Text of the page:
The Wonderful Dharma Lotus Flower Sutra
Welling forth from the Earth
With Commentary by the Venerable Master Hsuan Hua
This is the fifteenth chapter of the twenty-eight chapters in the Dharma Flower Sutra. There are thirteen chapters left to explain. Why is this chapter named "Welling forth from the Earth"? The title refers to the Great Bodhisattvas who rise up out of the earth. How many of them do this? A tremendous number of them; six hundred billion, or as many as the number of sand grains in eight Ganges Rivers. Each of those Bodhisattvas also brings along six hundred billion members of his retinue. All these beings are disciples of Shakyamuni Buddha whom he taught and transformed in past lives. And so this chapter, number fifteen, has the title "Welling forth from the Earth."
At that time, in the great assembly, the Bodhisattvas Mahasattvas, who had come from other lands in numbers exceeding the grains of sand in eight Ganges Rivers, rose, placed their palms together, made obeisance, and said to the Buddha, “World Honored One, if you will allow us, after the Buddha’s Quiescence, here in this Saha world we will with ever-increasing vigor protect, maintain, read, recite, write out, and make offerings to this Sutra, and we will proclaim it far and wide throughout this land.”
B2. The fundamental door. Disclosing the near and revealing the far.
C1. Introductory narration.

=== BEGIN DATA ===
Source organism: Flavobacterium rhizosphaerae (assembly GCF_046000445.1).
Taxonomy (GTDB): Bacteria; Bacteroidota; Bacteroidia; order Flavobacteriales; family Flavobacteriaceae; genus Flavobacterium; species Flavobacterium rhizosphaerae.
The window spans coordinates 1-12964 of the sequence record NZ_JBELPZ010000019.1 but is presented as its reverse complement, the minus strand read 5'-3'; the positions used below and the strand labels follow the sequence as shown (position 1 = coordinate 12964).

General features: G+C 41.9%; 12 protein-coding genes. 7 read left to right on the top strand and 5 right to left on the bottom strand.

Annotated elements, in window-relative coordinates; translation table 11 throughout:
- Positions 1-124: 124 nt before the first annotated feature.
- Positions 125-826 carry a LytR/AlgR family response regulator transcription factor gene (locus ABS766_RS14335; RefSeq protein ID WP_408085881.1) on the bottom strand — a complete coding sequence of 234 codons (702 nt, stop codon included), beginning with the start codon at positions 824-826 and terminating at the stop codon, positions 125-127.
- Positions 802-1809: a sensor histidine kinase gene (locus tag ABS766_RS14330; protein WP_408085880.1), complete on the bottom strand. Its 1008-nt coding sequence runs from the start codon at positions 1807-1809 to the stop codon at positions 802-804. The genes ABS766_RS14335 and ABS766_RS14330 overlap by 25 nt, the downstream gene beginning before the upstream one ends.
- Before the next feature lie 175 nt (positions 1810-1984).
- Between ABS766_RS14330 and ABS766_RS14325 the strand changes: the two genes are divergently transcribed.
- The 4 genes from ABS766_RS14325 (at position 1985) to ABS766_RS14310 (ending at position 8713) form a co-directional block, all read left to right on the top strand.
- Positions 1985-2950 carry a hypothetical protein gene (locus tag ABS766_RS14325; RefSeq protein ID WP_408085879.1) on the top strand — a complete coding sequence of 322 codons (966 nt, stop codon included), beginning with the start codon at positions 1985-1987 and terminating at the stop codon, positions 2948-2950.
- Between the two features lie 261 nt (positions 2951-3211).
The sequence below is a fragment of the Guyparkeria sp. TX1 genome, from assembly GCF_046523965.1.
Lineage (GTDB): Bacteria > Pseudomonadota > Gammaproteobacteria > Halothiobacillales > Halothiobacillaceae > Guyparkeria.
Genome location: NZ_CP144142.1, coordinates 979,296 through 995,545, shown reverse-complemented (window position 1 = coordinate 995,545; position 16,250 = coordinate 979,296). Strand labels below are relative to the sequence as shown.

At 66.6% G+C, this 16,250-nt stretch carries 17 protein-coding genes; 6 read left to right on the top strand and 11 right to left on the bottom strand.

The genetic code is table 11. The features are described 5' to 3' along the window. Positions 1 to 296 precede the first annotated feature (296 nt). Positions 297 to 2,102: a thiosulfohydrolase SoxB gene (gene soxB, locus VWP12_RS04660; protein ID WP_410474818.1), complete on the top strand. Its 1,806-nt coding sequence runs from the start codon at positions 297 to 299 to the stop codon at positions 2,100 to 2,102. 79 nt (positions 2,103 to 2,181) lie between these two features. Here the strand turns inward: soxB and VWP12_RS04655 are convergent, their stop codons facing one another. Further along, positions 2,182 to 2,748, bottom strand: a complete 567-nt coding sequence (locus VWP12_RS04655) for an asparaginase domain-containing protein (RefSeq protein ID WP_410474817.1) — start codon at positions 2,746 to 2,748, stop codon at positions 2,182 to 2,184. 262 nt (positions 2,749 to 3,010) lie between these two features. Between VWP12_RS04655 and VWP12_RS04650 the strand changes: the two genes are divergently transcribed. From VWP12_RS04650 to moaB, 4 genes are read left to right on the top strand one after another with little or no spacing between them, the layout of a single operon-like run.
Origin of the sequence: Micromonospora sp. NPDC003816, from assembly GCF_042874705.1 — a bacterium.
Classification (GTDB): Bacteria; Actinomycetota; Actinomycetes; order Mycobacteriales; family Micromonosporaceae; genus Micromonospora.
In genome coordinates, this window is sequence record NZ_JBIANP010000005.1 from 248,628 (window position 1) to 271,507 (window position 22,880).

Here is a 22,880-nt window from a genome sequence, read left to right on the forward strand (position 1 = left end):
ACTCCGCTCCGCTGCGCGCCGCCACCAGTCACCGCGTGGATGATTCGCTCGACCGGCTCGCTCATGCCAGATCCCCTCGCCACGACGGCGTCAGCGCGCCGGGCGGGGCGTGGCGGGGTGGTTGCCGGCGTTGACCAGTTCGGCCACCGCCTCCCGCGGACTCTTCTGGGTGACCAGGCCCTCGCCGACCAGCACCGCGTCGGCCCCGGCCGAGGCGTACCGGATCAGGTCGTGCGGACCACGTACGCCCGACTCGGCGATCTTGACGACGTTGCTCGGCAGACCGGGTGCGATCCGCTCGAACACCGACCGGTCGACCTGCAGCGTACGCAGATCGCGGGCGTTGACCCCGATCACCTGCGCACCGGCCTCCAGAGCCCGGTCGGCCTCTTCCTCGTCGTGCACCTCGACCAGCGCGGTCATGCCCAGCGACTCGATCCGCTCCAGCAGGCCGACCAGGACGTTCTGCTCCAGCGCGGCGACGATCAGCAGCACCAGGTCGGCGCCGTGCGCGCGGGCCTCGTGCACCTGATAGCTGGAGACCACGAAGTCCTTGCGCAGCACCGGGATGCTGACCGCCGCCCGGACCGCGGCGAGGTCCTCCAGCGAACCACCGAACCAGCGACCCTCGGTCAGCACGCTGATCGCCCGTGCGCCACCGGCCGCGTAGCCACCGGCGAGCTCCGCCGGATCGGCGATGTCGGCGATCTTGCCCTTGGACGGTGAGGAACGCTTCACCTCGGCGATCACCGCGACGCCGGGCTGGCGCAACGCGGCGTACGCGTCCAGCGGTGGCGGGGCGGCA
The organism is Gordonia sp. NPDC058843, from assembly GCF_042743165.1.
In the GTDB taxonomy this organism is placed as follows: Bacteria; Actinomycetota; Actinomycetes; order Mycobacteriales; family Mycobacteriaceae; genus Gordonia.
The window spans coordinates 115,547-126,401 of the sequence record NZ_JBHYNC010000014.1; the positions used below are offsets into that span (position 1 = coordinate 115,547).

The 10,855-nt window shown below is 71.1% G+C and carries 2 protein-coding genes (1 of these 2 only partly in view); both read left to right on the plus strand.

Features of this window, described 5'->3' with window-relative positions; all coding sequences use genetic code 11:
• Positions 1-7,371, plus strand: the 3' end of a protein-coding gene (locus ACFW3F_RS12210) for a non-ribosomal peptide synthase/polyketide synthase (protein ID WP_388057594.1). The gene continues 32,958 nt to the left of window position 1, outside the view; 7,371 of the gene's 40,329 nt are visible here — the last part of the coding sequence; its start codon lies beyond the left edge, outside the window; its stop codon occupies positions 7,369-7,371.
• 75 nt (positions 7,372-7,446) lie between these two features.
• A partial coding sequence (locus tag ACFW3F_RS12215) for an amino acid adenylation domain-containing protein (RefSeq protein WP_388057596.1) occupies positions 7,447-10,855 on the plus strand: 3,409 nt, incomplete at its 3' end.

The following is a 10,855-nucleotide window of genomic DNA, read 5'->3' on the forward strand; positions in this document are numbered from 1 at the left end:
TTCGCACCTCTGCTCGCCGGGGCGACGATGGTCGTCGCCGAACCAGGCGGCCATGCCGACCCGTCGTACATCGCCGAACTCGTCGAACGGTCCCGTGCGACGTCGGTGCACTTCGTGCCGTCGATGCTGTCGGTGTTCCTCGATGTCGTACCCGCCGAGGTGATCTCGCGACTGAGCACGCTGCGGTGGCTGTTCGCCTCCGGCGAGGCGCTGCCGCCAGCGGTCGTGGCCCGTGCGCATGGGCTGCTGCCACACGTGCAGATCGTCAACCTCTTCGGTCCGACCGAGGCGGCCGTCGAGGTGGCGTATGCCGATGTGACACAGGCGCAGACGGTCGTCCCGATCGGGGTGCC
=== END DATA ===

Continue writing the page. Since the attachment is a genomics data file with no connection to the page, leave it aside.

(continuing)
D1. Welling up.
E1. Bodhisattvas from other lands ask to propagate the Sutra.
At that time, in the great assembly, the Bodhisattvas Mahasattvas, who had come from other lands in numbers exceeding the grains of sand in eight Ganges Rivers, rose. This multitude of Great Bodhisattvas came from other worlds and other lands to the Dharma assembly to see the Thus Come One Many Jewels and Shakyamuni Buddha. They placed their palms together, made obeisance, bowing to the Buddhas, and said to the Buddha, “World Honored One, if you will allow us, after the Buddha’s Quiescence, here in this Saha world we will with ever-increasing vigor protect, maintain, read, recite, write out, and make offerings to this Sutra, and we will proclaim it far and wide throughout this land.” They spoke to Shakyamuni Buddha, saying, “Please allow us to make this vow before the Buddhas. After the Buddha goes to Nirvana, we here in this Saha world will diligently increase our efforts in protecting those who are vigorous cultivators of the Way. We will protect the Bodhisattvas who read and recite the Wonderful Dharma Flower Sutra and who write out the Dharma Flower Sutra. We will make offerings to the Bodhisattvas who bring forth the Bodhisattva resolve to read and recite this Sutra. We will use the power of our various spiritual penetrations to protect such people in the Saha world, enabling them to explain the Wonderful Dharma Lotus Flower Sutra for all living beings.
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The mother of one of my disciples was here today for the Ullambana festival. Recently she was walking in the mountains and ate some sort of wild herb, which made her sick. At the time, she remembered that her daughter had told her that when she had been sick, she recited the name of Amitabha Buddha and her sickness was alleviated very quickly. Her daughter had even written out the name of the Buddha on a slip of paper and given it to her mother. She looked in her purse, found the slip of paper, and began reciting “Namo Amitabha Buddha.” After just a few minutes, she felt better.